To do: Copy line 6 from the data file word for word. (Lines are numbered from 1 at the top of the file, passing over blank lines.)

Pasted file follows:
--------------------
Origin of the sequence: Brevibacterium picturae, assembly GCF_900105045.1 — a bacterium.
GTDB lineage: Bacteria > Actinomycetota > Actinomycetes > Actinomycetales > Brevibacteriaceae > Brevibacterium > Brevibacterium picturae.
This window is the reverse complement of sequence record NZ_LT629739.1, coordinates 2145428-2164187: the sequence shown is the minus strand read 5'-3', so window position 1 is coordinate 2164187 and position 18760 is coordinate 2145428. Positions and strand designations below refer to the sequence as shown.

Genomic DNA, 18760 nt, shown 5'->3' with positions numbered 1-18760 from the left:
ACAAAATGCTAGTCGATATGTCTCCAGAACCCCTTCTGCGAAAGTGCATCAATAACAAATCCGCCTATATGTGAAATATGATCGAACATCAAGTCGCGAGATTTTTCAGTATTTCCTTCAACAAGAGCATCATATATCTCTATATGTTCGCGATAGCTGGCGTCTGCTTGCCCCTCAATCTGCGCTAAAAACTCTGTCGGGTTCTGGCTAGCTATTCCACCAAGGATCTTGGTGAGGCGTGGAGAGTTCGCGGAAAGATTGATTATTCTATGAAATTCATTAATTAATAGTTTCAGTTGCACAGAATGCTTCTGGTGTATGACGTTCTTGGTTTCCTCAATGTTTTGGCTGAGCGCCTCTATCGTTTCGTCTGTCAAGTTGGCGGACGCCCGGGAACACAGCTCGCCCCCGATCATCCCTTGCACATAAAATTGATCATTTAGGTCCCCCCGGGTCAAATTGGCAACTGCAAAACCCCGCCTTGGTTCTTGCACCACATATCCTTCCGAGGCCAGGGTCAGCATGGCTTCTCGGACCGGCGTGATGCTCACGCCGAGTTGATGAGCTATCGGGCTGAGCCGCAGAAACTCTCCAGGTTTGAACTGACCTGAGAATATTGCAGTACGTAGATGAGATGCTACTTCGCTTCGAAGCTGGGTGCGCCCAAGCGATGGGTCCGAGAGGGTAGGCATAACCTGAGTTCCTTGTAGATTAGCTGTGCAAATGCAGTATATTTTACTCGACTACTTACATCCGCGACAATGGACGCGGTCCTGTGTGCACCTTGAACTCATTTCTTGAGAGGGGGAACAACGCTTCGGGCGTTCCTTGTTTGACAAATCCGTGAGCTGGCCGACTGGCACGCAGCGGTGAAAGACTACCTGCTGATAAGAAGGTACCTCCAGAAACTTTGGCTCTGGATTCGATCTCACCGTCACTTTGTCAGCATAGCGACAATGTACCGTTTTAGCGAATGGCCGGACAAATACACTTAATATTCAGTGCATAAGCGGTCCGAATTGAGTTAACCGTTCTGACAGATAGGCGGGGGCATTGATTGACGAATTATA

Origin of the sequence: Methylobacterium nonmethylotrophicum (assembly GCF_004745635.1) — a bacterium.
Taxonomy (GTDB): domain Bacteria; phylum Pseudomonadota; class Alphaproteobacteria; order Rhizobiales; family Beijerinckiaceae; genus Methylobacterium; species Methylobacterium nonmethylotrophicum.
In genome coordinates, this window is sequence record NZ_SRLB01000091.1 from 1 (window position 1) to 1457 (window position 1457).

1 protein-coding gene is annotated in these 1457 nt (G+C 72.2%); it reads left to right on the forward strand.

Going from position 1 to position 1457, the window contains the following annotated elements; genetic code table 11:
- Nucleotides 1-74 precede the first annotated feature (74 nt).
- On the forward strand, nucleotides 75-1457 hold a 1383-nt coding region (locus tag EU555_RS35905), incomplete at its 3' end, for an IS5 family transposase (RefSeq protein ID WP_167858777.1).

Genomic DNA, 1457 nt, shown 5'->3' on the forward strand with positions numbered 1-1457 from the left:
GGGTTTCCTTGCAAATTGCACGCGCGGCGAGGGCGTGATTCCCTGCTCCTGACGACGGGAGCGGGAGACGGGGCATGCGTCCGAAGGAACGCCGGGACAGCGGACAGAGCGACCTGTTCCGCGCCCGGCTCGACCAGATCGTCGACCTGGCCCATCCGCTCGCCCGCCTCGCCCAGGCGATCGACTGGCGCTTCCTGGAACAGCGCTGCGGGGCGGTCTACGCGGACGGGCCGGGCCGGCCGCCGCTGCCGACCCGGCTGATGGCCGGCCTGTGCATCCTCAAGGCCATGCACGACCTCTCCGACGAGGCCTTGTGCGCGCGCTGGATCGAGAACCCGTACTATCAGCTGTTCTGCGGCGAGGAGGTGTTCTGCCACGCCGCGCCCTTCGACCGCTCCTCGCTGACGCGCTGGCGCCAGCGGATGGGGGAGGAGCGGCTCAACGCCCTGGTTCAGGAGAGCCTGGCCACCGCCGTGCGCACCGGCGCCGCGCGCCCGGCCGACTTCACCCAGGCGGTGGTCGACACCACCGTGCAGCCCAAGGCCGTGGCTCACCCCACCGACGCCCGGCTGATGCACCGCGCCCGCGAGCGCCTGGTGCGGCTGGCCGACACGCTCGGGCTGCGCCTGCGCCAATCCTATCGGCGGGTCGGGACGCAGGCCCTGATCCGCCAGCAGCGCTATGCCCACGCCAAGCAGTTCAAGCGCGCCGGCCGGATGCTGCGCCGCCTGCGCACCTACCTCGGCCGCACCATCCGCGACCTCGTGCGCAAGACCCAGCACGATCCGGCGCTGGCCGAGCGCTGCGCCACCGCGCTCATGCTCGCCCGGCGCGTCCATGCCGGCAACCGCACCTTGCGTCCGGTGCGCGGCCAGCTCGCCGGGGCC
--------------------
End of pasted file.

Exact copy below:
Origin of the sequence: Methylobacterium nonmethylotrophicum (assembly GCF_004745635.1) — a bacterium.